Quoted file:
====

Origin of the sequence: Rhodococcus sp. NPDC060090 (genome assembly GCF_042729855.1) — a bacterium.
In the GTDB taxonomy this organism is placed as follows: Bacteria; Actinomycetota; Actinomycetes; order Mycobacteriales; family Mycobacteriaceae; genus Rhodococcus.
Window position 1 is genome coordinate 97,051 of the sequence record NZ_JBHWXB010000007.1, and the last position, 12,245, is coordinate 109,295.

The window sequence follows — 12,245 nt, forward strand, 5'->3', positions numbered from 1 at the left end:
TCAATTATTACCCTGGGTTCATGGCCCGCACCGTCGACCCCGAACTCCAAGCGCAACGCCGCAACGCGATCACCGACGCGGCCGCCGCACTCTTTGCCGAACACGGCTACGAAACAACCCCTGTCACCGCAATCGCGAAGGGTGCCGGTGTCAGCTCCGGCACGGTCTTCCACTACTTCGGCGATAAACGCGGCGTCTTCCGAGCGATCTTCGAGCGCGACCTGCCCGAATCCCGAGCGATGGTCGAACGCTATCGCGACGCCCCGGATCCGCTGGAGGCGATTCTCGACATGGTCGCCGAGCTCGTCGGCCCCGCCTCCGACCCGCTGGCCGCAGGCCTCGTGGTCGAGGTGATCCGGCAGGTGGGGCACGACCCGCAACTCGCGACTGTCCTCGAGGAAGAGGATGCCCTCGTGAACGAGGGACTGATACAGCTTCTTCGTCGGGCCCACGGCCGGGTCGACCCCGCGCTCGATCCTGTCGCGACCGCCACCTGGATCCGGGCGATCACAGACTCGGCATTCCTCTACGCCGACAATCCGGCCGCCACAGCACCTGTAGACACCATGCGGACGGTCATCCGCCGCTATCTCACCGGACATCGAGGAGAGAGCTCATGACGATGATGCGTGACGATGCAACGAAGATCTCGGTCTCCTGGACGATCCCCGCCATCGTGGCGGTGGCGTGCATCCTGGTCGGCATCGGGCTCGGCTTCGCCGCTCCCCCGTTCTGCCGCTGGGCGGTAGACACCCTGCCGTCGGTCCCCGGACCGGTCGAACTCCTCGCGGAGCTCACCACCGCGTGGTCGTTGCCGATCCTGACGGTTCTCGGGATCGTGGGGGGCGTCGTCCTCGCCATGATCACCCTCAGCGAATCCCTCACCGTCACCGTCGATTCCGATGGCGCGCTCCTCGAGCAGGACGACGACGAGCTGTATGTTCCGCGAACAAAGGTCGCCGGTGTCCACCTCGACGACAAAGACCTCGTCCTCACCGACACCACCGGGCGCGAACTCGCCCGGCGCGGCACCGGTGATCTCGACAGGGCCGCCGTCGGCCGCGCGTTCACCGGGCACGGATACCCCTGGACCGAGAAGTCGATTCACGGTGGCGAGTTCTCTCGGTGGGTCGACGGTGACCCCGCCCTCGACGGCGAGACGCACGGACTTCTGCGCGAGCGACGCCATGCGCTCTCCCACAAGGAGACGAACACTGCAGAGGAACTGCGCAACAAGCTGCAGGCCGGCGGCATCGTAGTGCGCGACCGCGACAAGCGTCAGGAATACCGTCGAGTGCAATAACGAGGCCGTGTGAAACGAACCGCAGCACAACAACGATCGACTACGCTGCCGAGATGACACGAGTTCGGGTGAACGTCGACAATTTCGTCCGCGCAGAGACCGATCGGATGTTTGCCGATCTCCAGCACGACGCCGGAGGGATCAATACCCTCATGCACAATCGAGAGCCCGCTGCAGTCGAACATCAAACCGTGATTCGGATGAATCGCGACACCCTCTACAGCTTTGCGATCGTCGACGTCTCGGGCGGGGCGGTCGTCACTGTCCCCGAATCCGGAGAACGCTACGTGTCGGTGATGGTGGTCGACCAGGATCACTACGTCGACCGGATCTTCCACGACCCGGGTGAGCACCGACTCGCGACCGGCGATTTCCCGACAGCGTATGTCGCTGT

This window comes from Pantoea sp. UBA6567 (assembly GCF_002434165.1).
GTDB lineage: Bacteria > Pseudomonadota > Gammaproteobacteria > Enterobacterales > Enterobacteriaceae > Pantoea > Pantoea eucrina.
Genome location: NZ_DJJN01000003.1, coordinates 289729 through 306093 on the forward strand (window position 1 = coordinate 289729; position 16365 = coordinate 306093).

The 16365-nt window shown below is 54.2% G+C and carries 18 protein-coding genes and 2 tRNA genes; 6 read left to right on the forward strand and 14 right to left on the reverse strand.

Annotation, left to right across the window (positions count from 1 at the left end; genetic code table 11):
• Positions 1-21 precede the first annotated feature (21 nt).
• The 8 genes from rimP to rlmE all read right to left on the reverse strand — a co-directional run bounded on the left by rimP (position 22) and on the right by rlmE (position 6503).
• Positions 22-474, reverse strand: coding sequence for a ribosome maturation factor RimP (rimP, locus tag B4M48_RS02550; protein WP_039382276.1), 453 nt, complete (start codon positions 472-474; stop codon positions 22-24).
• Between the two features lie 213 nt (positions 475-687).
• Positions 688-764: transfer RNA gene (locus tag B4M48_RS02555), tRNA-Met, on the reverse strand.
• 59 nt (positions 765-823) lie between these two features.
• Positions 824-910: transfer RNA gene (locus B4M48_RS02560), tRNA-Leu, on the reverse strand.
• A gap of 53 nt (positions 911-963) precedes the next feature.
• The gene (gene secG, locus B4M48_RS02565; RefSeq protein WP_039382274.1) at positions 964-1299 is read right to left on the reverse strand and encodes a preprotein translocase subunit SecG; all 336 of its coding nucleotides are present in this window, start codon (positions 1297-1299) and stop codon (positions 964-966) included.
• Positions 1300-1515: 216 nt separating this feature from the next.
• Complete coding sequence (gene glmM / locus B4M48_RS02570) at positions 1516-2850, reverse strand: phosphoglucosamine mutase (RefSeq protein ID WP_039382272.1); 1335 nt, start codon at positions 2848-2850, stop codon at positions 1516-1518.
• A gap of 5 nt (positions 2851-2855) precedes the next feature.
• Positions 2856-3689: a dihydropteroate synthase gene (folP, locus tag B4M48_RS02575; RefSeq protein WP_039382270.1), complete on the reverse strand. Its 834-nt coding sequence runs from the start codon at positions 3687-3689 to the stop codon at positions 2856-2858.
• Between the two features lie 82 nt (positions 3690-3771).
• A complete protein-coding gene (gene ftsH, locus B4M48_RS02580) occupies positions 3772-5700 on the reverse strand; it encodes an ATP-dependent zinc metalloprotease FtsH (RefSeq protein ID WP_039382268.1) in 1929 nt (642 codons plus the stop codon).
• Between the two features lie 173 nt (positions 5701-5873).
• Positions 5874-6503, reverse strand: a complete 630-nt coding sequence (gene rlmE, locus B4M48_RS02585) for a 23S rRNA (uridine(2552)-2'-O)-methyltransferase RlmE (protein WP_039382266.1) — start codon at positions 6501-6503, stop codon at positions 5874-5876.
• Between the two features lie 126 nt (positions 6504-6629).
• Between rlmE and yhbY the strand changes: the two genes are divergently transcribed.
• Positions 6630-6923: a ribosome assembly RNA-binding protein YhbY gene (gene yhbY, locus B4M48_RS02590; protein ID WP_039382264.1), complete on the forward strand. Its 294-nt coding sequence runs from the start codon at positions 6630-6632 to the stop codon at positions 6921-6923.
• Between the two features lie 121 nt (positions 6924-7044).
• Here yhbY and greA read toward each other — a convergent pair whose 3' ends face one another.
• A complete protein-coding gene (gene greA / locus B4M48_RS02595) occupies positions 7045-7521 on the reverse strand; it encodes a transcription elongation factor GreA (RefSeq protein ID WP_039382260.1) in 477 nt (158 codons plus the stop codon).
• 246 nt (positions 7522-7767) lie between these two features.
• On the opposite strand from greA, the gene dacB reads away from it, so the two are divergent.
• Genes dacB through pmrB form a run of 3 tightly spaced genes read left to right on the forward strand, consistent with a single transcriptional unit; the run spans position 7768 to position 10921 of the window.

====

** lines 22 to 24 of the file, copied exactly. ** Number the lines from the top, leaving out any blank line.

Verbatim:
• A gap of 5 nt (positions 2851-2855) precedes the next feature.
• Positions 2856-3689: a dihydropteroate synthase gene (folP, locus tag B4M48_RS02575; RefSeq protein WP_039382270.1), complete on the reverse strand. Its 834-nt coding sequence runs from the start codon at positions 3687-3689 to the stop codon at positions 2856-2858.
• Between the two features lie 82 nt (positions 3690-3771).